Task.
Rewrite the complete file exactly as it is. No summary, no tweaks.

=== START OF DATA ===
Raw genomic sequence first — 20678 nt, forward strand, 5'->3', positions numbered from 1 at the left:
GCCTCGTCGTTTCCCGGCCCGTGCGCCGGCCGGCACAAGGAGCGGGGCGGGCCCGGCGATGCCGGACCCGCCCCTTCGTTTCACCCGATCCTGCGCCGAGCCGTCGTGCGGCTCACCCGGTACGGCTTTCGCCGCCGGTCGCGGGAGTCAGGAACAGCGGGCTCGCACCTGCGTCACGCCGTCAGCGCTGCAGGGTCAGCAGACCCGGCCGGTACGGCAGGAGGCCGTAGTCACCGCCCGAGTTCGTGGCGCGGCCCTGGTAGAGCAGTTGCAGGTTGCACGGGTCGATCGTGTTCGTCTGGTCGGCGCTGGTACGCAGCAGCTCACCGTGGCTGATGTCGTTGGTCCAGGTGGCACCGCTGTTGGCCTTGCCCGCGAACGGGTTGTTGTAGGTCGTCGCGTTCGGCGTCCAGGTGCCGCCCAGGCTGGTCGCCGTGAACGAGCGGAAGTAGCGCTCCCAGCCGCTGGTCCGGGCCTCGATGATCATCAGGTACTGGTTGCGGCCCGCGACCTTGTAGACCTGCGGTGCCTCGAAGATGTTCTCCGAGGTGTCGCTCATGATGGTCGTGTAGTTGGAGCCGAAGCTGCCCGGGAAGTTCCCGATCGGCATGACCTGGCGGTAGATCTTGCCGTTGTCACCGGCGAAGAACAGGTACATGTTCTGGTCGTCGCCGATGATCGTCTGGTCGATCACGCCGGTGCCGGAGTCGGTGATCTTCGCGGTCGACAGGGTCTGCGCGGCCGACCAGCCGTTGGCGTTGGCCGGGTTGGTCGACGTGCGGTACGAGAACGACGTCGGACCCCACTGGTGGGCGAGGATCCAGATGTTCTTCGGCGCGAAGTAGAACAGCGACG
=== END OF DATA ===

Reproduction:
Raw genomic sequence first — 20678 nt, forward strand, 5'->3', positions numbered from 1 at the left:
GCCTCGTCGTTTCCCGGCCCGTGCGCCGGCCGGCACAAGGAGCGGGGCGGGCCCGGCGATGCCGGACCCGCCCCTTCGTTTCACCCGATCCTGCGCCGAGCCGTCGTGCGGCTCACCCGGTACGGCTTTCGCCGCCGGTCGCGGGAGTCAGGAACAGCGGGCTCGCACCTGCGTCACGCCGTCAGCGCTGCAGGGTCAGCAGACCCGGCCGGTACGGCAGGAGGCCGTAGTCACCGCCCGAGTTCGTGGCGCGGCCCTGGTAGAGCAGTTGCAGGTTGCACGGGTCGATCGTGTTCGTCTGGTCGGCGCTGGTACGCAGCAGCTCACCGTGGCTGATGTCGTTGGTCCAGGTGGCACCGCTGTTGGCCTTGCCCGCGAACGGGTTGTTGTAGGTCGTCGCGTTCGGCGTCCAGGTGCCGCCCAGGCTGGTCGCCGTGAACGAGCGGAAGTAGCGCTCCCAGCCGCTGGTCCGGGCCTCGATGATCATCAGGTACTGGTTGCGGCCCGCGACCTTGTAGACCTGCGGTGCCTCGAAGATGTTCTCCGAGGTGTCGCTCATGATGGTCGTGTAGTTGGAGCCGAAGCTGCCCGGGAAGTTCCCGATCGGCATGACCTGGCGGTAGATCTTGCCGTTGTCACCGGCGAAGAACAGGTACATGTTCTGGTCGTCGCCGATGATCGTCTGGTCGATCACGCCGGTGCCGGAGTCGGTGATCTTCGCGGTCGACAGGGTCTGCGCGGCCGACCAGCCGTTGGCGTTGGCCGGGTTGGTCGACGTGCGGTACGAGAACGACGTCGGACCCCACTGGTGGGCGAGGATCCAGATGTTCTTCGGCGCGAAGTAGAACAGCGACG